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  Design, delivery, and determinants of uptake: findings from a food hygiene behavior change intervention in rural Bangladesh

Sobhan, S., Müller-Hauser, A., Huda, T. M. N., Waid, J. L., Gautam, O. P., Gon, G., Wendt, A., Gabrysch, S. (2022): Design, delivery, and determinants of uptake: findings from a food hygiene behavior change intervention in rural Bangladesh. - BMC Public Health, 22, 887.
https://doi.org/10.1186/s12889-022-13124-w

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 Creators:
Sobhan, Shafinaz1, Author              
Müller-Hauser, Anna1, Author              
Huda, Tarique Md. Nurul2, Author
Waid, Jillian Lee1, Author              
Gautam, Om Prasad2, Author
Gon, Giorgia2, Author
Wendt, Amanda1, Author              
Gabrysch, Sabine1, Author              
Affiliations:
1Potsdam Institute for Climate Impact Research, ou_persistent13              
2External Organizations, ou_persistent22              

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Free keywords: Child feeding, Behavior adoption, Implementation, Emotional driver
 Abstract: Background: Microbial food contamination, although a known contributor to diarrheal disease and highly prevalent in low-income settings, has received relatively little attention in nutrition programs. Therefore, to address the critical pathway from food contamination to infection to child undernutrition, we adapted and integrated an innovative food hygiene intervention into a large-scale nutrition-sensitive agriculture trial in rural Bangladesh. In this article, we describe the intervention, analyze participation and uptake of the promoted food hygiene behaviors among intervention households, and examine the underlying determinants of behavior adoption. - Methods: The food hygiene intervention employed emotional drivers, engaging group activities, and household visits to improve six feeding and food hygiene behaviors. The program centered on an ‘ideal family’ competition. Households’ attendance in each food hygiene session was documented. Uptake of promoted behaviors was assessed by project staff on seven ‘ideal family’ indicators using direct observations of practices and spot checks of household hygiene conditions during household visits. We used descriptive analysis and mixed-effect logistic regression to examine changes in household food hygiene practices and to identify determinants of uptake. - Results: Participation in the food hygiene intervention was high with more than 75% attendance at each session. Hygiene behavior practices increased from pre-intervention with success varying by behavior. Safe storage and fresh preparation or reheating of leftover foods were frequently practiced, while handwashing and cleaning of utensils was practiced by fewer participants. In total, 496 of 1275 participating households (39%) adopted at least 5 of 7 selected practices in all three assessment rounds and were awarded ‘ideal family’ titles at the end of the intervention. Being an ‘ideal family’ winner was associated with high participation in intervention activities [adjusted odds ratio (AOR): 11.4, 95% CI: 5.2–24.9], highest household wealth [AOR: 2.3, 95% CI: 1.4–3.6] and secondary education of participating women [AOR: 2.2, 95% CI: 1.4–3.4].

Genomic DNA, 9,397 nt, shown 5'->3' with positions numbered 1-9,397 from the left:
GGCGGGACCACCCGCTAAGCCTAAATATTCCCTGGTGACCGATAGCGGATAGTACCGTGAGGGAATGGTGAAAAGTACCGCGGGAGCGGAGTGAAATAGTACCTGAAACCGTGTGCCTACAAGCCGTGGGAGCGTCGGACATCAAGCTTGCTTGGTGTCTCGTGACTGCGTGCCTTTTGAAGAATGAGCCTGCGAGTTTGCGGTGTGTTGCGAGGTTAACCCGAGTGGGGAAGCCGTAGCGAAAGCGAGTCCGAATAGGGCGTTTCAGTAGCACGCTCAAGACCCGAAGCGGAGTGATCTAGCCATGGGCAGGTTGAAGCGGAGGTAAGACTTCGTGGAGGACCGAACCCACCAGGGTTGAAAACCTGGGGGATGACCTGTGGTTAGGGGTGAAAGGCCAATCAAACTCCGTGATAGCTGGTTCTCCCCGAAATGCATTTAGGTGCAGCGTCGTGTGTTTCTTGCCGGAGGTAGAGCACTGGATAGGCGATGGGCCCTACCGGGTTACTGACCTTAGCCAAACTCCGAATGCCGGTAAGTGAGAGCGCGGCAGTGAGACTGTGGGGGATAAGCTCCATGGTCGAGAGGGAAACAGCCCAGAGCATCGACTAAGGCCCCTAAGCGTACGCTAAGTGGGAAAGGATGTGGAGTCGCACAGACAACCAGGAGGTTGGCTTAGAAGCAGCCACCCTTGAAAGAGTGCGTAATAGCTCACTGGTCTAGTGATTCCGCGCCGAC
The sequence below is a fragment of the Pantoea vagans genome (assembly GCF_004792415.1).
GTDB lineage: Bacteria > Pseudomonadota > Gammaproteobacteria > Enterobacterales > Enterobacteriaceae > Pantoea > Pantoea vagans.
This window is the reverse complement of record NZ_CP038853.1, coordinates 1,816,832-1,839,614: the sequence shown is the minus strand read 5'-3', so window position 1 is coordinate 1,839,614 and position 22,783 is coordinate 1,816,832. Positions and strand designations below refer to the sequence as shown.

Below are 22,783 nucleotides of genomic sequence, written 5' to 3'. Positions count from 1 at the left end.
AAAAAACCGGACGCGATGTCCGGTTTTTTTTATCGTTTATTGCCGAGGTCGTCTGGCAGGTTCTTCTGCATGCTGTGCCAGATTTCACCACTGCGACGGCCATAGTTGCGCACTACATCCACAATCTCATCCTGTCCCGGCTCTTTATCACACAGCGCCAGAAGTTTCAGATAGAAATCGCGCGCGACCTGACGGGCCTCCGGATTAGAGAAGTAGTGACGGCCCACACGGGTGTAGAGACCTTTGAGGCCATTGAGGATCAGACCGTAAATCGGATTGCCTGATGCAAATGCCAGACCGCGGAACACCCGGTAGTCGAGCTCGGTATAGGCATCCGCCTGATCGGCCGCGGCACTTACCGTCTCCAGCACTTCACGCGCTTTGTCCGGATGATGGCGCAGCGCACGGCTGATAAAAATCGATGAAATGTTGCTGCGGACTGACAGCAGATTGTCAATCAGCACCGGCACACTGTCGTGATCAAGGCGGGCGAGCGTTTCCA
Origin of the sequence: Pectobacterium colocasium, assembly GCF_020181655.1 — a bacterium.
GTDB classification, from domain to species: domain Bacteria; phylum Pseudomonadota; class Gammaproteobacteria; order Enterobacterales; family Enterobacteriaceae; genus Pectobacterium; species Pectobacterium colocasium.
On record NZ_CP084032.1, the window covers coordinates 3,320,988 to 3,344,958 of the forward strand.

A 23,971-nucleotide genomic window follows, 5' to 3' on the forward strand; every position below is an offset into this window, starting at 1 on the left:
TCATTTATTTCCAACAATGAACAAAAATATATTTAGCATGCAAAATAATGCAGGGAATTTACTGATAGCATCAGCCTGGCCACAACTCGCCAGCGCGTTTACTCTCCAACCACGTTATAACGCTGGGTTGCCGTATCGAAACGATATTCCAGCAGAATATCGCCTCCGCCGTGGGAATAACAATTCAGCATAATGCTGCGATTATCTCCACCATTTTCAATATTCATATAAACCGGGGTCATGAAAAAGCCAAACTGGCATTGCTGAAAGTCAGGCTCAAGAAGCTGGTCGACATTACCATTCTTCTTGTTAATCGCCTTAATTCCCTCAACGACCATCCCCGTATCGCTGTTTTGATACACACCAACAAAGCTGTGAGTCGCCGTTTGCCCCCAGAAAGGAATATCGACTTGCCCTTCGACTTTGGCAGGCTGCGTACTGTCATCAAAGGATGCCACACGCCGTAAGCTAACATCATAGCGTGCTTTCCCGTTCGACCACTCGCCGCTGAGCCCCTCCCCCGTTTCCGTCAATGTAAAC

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Language(s): eng - English
 Dates: 2021-06-032022-03-302022-05-042022-05-04
 Publication Status: Finally published
 Pages: 18
 Publishing info: -
 Table of Contents: -
 Rev. Type: Peer
 Identifiers: DOI: 10.1186/s12889-022-13124-w
Organisational keyword: RD2 - Climate Resilience
PIKDOMAIN: RD2 - Climate Resilience
Working Group: Climate Change and Health
Research topic keyword: Health
Regional keyword: Asia
Model / method: Quantitative Methods
MDB-ID: No data to archive
OATYPE: Gold Open Access
 Degree: -

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Title: BMC Public Health
Source Genre: Journal, SCI, Scopus, oa
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Pages: - Volume / Issue: 22 Sequence Number: 887 Start / End Page: - Identifier: CoNE: https://publications.pik-potsdam.de/cone/journals/resource/bmc-public-health
Publisher: Springer Nature